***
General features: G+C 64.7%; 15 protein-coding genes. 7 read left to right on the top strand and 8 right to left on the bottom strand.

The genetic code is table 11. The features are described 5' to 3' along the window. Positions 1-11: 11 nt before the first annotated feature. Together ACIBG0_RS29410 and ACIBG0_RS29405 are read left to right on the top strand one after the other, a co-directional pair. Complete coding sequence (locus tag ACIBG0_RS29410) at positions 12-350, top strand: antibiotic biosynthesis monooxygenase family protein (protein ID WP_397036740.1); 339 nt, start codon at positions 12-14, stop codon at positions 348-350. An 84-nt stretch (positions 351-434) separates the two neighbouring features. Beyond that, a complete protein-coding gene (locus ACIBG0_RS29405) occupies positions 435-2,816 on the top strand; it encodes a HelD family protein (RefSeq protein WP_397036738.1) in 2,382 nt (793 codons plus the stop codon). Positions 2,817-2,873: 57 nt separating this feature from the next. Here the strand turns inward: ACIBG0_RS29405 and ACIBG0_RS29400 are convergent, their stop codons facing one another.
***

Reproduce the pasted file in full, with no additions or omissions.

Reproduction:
General features: G+C 64.7%; 15 protein-coding genes. 7 read left to right on the top strand and 8 right to left on the bottom strand.

The genetic code is table 11. The features are described 5' to 3' along the window. Positions 1-11: 11 nt before the first annotated feature. Together ACIBG0_RS29410 and ACIBG0_RS29405 are read left to right on the top strand one after the other, a co-directional pair. Complete coding sequence (locus tag ACIBG0_RS29410) at positions 12-350, top strand: antibiotic biosynthesis monooxygenase family protein (protein ID WP_397036740.1); 339 nt, start codon at positions 12-14, stop codon at positions 348-350. An 84-nt stretch (positions 351-434) separates the two neighbouring features. Beyond that, a complete protein-coding gene (locus ACIBG0_RS29405) occupies positions 435-2,816 on the top strand; it encodes a HelD family protein (RefSeq protein WP_397036738.1) in 2,382 nt (793 codons plus the stop codon). Positions 2,817-2,873: 57 nt separating this feature from the next. Here the strand turns inward: ACIBG0_RS29405 and ACIBG0_RS29400 are convergent, their stop codons facing one another.